The night started off well with a lecture that discussed DNAs, stem cells, asexual plants, cloning and the legalities that come with it. I call it a retro night of secondary school biology. In the Q&A session, I began to drown in the pool of questions, obviously posed by those from the pharmaceutical industry and some science fiction fans. The bombastic terminologies used were suffocating, to an engineer like me at least. I reached for a float, in form of my iPhone, which has now been installed with a Flickr application. And that’s how I survived the night – by mentally salivating over photographs of food.
Using the application, I discovered some untagged photos of mine, including those taken at Sim Hap Ke(e). How could I forget? It was afterall, a rather significant meal.
Some issues remain unresolved and are still debated during our gatherings. After all these years, some of us from the school in the village still can’t decide if we liked the CBN or BBGS girls of class 199X more. It’s like choosing between a Canon and Nikon DSLR, in my opinion. I shall leave it at that. Rich in sarcasm were our words and we enjoyed every bit of it very much. Acerbic as the words may be, they were actually comforting.
Chicken in a bucket
Although we originated from the hood way far from here, Cheras seems to be an obvious meeting point since some have moved to as far as Seri Kembangan. Given the task of choosing a place to meet and eat (for the assumingly obvious reason), I did some research and a post from Precious Pea led us to Sim Hap Ke(e). Nearing noon, only 1 table was occupied and my good o’ classmates’ doubtful expressions were somehow hilarious. But of course, 22 years of friendship and trust triumphed over a presumably bad, fly-swatting restaurant with ease. As the hour went by, the restaurant started to fill up. We must have failed to note that it was a Sunday.
So 2007 was a dish named deep-fried kailan.
Framed photos of their signature dishes were hung on the wall. Most were new to me and that's exciting. In fact, it was their unusual salt-baked clams that initially got me intrigued as I read Precious Pea's post. It didn't disappoint, as the natural sweetness of the well-cooked clams worked well with the salt. I think it fits easily into the list of favourite tapas in bars, pairing nicely with a glass of white wine. As for the chicken in a bucket, I couldn't catch the logic behind the huge receptacle except being aesthetically pleasing. I'm sure the bucket was not involved in the steaming process. The free-range chicken on the other hand, was tender and came with lots of juice that was savoury enough to go with multiple bowls of rice. Nice. Here's the thing - when steaming free-range chicken at home, include some Chinese angelica and be generous with the salt. It's a simple idea that should guarantee some nice aroma and tasty juice for the rice. The pork with 3 flavours was reminiscent of the butter crab with usage of curry leaves, chilli and a buttery sauce. However, the sauce was quite sweet and I'm suspecting that it was mayonnaise. If it was, then we've found a new, good way of using (not abusing) mayonnaise in Chinese restaurants.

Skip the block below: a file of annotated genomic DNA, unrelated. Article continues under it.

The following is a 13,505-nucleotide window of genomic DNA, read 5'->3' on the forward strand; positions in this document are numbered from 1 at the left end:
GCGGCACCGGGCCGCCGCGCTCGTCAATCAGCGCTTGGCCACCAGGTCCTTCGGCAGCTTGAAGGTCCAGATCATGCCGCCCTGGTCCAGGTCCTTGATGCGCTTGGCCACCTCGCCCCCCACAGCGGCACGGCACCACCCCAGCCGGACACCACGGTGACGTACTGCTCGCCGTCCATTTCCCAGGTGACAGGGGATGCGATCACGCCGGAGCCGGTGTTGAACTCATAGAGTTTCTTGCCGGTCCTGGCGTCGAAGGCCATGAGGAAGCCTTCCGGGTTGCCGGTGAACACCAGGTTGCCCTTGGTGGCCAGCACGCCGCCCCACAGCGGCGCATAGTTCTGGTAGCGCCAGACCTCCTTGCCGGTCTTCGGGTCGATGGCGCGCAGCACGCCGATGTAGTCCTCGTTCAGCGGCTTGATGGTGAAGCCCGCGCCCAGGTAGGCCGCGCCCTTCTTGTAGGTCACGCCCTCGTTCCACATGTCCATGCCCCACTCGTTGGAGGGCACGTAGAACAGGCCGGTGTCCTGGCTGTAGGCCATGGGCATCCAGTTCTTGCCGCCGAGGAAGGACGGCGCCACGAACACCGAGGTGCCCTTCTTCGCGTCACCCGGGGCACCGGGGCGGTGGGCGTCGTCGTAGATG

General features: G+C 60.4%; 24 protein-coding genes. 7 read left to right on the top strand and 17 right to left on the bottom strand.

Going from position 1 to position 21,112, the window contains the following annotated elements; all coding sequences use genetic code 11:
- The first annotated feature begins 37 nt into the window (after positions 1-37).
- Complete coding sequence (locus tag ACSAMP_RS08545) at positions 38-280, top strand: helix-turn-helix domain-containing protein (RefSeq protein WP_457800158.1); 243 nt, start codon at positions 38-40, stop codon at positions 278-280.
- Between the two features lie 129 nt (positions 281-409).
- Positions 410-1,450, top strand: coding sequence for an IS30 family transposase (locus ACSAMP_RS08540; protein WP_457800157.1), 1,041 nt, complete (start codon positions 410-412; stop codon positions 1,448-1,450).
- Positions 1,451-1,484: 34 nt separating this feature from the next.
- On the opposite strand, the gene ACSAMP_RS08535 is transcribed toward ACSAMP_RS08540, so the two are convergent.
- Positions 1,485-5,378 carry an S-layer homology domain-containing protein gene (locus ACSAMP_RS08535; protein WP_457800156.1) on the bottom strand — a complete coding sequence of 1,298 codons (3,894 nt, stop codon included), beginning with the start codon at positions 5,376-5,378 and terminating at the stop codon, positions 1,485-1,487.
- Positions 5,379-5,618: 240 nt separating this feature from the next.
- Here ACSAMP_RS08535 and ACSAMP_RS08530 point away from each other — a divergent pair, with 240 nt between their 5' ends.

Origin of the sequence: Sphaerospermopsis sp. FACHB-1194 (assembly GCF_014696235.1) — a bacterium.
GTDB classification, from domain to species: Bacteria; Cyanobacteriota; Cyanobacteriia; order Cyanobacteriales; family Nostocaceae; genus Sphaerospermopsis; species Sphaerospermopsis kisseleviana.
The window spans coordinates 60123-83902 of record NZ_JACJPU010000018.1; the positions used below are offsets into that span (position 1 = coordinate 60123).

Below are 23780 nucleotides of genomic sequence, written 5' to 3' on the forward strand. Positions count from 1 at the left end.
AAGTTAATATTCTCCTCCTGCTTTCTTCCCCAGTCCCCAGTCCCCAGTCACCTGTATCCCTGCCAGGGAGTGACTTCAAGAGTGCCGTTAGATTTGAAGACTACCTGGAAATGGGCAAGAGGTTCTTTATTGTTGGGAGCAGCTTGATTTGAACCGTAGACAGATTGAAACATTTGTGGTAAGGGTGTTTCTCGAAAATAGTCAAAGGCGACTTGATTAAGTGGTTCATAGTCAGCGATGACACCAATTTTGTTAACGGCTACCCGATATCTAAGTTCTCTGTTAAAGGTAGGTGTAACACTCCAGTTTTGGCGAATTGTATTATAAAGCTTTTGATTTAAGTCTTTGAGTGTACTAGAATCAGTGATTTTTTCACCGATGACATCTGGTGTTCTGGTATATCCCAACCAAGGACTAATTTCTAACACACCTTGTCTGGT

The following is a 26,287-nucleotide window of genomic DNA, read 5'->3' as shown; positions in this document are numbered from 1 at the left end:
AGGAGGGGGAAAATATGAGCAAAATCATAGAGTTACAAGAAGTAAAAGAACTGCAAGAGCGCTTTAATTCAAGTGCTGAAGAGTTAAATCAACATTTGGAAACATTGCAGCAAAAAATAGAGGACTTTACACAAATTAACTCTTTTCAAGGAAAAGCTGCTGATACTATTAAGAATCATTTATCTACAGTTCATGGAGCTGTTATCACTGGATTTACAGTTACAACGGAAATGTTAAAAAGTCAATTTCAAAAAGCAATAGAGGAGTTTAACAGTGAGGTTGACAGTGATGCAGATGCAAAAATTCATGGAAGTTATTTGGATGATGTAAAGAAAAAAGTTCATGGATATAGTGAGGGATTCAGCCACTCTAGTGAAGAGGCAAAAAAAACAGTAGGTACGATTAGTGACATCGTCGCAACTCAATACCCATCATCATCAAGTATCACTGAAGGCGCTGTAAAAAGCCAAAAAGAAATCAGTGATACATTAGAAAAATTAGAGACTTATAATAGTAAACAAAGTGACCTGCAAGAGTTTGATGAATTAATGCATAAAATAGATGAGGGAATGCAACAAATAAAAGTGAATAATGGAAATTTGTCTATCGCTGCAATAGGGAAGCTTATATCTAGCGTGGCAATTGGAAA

Pork in 3 flavours
We were hanging around Leisure Mall after lunch and hopped into a few nearby cafes, just snacking and tokking kok. Besides catching up on each other, it was also an attempt to not return home to face the mundane. We were 13 again.
One of the more interesting places was U-Soya, where it’s all about their signature tau foo fah (or tau hui). And it was good, given the smooth and rather refined scoops of beancurd. My favourite has got to be the interesting Shanghai Salty Tau Foo Fah. Topped with crunchy dried shrimps, chillies and onion/oyster sauce, it almost felt like eating pureed congee. Good stuff. Here’s a suggestion to U-Soya - more savoury flavours, please! Salted egg perhaps? Or minced pork with shitake mushroom? Preserved vegetable with pork? Mental salivation continues.
The hours went on effortlessly and we were more than willing to spend the night with a blockbuster, karaoke, some bowling and Mamak food. But of course, the mandatory weekend family dinners await, just like the old days. Skip the boring dinner? No way. We’re good kids, you see.
Sim Hap Ke
26, Jalan Waras 1
56000 Kuala Lumpur
Tel: (+60) 12 3235688 / (+60) 12 319 3381
39, Jalan Manis 3
Kuala Lumpur, Malaysia
Tel: (+60) 12 408 6604